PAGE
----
Jessica and Hoyt’s wedding ended up being a sweetly intimate ceremony. For two of the show’s most innocent characters, it felt very fitting. Deborah Ann Woll has given continuously emotional performances this season, but she seems to have saved her character from simply becoming a crybaby. Yes, she’s very tearful at the wedding, but this is preceded by a scene in which she tells Bill she’s going to be okay without him. Not right away, of course, but she’ll be able to make her peace with it. It’s a welcome moment of strength, and helps to really sell their father-daughter relationship dynamic.

Then, of course, there’s the matter of Mr. Bill Compton. He tells Sookie that in his final days, he’s started to feel somewhat human again. Death, apparently, is the only way he’ll be at peace, and the only way Sookie will really be able to move on. He loves her too much to simply let her go, and he knows she won’t do the same for him. This makes a lot more sense than the whatever he sputtered about last week. Sookie and Bill have always been the core of the show’s romance factor, and after all the darkness he’s brought upon her it seems just that she be the one to put him out of his misery.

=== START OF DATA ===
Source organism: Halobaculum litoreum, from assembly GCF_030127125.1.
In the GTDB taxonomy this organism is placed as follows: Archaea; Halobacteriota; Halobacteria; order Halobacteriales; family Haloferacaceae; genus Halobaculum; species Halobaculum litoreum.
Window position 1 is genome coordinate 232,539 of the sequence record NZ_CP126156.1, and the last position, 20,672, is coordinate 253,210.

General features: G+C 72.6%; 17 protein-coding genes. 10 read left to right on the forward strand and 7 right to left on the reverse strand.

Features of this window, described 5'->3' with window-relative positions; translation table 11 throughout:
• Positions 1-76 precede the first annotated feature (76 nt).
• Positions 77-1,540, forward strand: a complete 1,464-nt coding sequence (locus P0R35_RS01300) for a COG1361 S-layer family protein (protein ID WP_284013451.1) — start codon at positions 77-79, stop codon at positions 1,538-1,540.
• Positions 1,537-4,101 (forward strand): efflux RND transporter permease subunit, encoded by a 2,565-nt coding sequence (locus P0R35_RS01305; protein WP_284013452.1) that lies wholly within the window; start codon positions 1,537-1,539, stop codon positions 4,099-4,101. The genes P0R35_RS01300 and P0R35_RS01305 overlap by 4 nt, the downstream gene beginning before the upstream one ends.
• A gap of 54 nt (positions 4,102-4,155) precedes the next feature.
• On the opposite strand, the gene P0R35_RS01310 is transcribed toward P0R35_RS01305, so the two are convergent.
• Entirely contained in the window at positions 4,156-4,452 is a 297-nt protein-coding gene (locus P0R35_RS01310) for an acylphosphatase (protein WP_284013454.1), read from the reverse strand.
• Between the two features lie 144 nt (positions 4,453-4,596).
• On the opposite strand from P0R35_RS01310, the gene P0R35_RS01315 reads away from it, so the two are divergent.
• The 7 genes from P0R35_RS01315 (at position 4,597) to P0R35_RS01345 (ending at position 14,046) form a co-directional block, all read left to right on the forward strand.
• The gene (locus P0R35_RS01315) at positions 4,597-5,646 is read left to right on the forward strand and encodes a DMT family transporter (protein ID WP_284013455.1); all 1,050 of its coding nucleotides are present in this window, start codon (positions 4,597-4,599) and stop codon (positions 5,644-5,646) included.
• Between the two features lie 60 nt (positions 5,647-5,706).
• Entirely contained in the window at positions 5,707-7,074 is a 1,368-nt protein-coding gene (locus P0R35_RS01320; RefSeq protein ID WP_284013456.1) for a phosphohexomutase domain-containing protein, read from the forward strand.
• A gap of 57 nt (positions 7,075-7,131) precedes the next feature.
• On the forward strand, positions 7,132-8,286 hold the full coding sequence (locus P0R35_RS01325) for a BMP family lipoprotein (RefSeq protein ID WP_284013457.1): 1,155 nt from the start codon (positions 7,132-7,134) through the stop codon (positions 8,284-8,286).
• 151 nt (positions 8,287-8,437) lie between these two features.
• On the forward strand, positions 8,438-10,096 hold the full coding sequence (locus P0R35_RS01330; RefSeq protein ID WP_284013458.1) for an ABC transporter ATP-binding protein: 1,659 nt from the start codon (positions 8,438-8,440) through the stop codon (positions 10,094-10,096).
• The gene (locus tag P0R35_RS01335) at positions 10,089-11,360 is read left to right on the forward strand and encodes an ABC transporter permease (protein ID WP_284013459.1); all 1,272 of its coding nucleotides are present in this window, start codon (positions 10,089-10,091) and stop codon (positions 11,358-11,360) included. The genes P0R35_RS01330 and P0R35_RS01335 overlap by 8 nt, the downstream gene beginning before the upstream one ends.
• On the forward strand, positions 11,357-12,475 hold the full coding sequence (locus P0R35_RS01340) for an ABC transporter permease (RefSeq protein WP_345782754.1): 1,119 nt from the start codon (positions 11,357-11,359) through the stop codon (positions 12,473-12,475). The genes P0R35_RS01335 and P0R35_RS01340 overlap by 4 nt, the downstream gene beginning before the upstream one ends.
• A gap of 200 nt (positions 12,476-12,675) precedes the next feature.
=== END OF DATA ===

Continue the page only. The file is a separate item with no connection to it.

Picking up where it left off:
An intriguing aspect of this arc revolved around whether or not Sookie would use her powerful light blast to kill him, thus taking away any connection she would have to her fairy roots. Sookie’s often talked about what a nuisance her telepathy is, but it’s also part of what makes her who she is. An earnest flashback sequence shows her talking with Tara and Gran—welcome back Lois Smith!—about how she’ll never be able to find love because of her powers. Gran dissuades this idea, saying the only limits she has are the ones she puts on herself. For a show that’s constantly stresses the acceptance of people’s differences, it seems Sookie has finally accepted herself.